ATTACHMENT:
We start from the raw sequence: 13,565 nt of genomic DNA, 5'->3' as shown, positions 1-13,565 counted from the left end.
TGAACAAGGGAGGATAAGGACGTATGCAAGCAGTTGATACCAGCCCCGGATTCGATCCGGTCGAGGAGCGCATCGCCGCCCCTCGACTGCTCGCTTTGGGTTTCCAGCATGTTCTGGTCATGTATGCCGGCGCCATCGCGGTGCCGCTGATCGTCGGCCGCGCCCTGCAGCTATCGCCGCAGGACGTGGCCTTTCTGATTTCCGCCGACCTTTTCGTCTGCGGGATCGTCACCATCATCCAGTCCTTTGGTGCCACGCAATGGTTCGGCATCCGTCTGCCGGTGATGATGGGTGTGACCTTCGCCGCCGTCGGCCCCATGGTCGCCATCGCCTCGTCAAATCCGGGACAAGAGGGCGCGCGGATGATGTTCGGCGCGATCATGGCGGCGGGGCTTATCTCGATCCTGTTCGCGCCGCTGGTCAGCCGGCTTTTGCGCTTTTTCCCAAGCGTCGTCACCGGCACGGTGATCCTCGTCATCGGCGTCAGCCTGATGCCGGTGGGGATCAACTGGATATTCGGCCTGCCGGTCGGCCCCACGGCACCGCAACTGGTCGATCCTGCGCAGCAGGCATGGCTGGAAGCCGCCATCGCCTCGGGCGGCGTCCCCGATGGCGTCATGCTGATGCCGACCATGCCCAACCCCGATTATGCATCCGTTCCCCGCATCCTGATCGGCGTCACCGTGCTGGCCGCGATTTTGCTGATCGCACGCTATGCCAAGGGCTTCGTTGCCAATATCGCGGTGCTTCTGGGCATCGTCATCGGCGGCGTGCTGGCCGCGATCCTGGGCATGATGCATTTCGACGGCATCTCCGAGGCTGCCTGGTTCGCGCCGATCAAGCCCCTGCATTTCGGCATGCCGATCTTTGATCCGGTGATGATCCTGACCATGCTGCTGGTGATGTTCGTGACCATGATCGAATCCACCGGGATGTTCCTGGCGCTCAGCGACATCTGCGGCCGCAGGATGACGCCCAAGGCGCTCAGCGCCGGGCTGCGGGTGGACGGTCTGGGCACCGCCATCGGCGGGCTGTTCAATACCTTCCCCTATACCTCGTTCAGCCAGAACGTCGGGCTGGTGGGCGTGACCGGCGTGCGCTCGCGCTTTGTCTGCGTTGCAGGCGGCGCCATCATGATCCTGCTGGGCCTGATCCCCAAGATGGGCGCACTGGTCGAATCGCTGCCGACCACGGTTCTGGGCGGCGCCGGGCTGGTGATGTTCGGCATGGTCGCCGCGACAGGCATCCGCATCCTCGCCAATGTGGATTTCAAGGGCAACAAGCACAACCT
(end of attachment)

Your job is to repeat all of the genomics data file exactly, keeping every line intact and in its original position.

We start from the raw sequence: 13,565 nt of genomic DNA, 5'->3' as shown, positions 1-13,565 counted from the left end.
TGAACAAGGGAGGATAAGGACGTATGCAAGCAGTTGATACCAGCCCCGGATTCGATCCGGTCGAGGAGCGCATCGCCGCCCCTCGACTGCTCGCTTTGGGTTTCCAGCATGTTCTGGTCATGTATGCCGGCGCCATCGCGGTGCCGCTGATCGTCGGCCGCGCCCTGCAGCTATCGCCGCAGGACGTGGCCTTTCTGATTTCCGCCGACCTTTTCGTCTGCGGGATCGTCACCATCATCCAGTCCTTTGGTGCCACGCAATGGTTCGGCATCCGTCTGCCGGTGATGATGGGTGTGACCTTCGCCGCCGTCGGCCCCATGGTCGCCATCGCCTCGTCAAATCCGGGACAAGAGGGCGCGCGGATGATGTTCGGCGCGATCATGGCGGCGGGGCTTATCTCGATCCTGTTCGCGCCGCTGGTCAGCCGGCTTTTGCGCTTTTTCCCAAGCGTCGTCACCGGCACGGTGATCCTCGTCATCGGCGTCAGCCTGATGCCGGTGGGGATCAACTGGATATTCGGCCTGCCGGTCGGCCCCACGGCACCGCAACTGGTCGATCCTGCGCAGCAGGCATGGCTGGAAGCCGCCATCGCCTCGGGCGGCGTCCCCGATGGCGTCATGCTGATGCCGACCATGCCCAACCCCGATTATGCATCCGTTCCCCGCATCCTGATCGGCGTCACCGTGCTGGCCGCGATTTTGCTGATCGCACGCTATGCCAAGGGCTTCGTTGCCAATATCGCGGTGCTTCTGGGCATCGTCATCGGCGGCGTGCTGGCCGCGATCCTGGGCATGATGCATTTCGACGGCATCTCCGAGGCTGCCTGGTTCGCGCCGATCAAGCCCCTGCATTTCGGCATGCCGATCTTTGATCCGGTGATGATCCTGACCATGCTGCTGGTGATGTTCGTGACCATGATCGAATCCACCGGGATGTTCCTGGCGCTCAGCGACATCTGCGGCCGCAGGATGACGCCCAAGGCGCTCAGCGCCGGGCTGCGGGTGGACGGTCTGGGCACCGCCATCGGCGGGCTGTTCAATACCTTCCCCTATACCTCGTTCAGCCAGAACGTCGGGCTGGTGGGCGTGACCGGCGTGCGCTCGCGCTTTGTCTGCGTTGCAGGCGGCGCCATCATGATCCTGCTGGGCCTGATCCCCAAGATGGGCGCACTGGTCGAATCGCTGCCGACCACGGTTCTGGGCGGCGCCGGGCTGGTGATGTTCGGCATGGTCGCCGCGACAGGCATCCGCATCCTCGCCAATGTGGATTTCAAGGGCAACAAGCACAACCT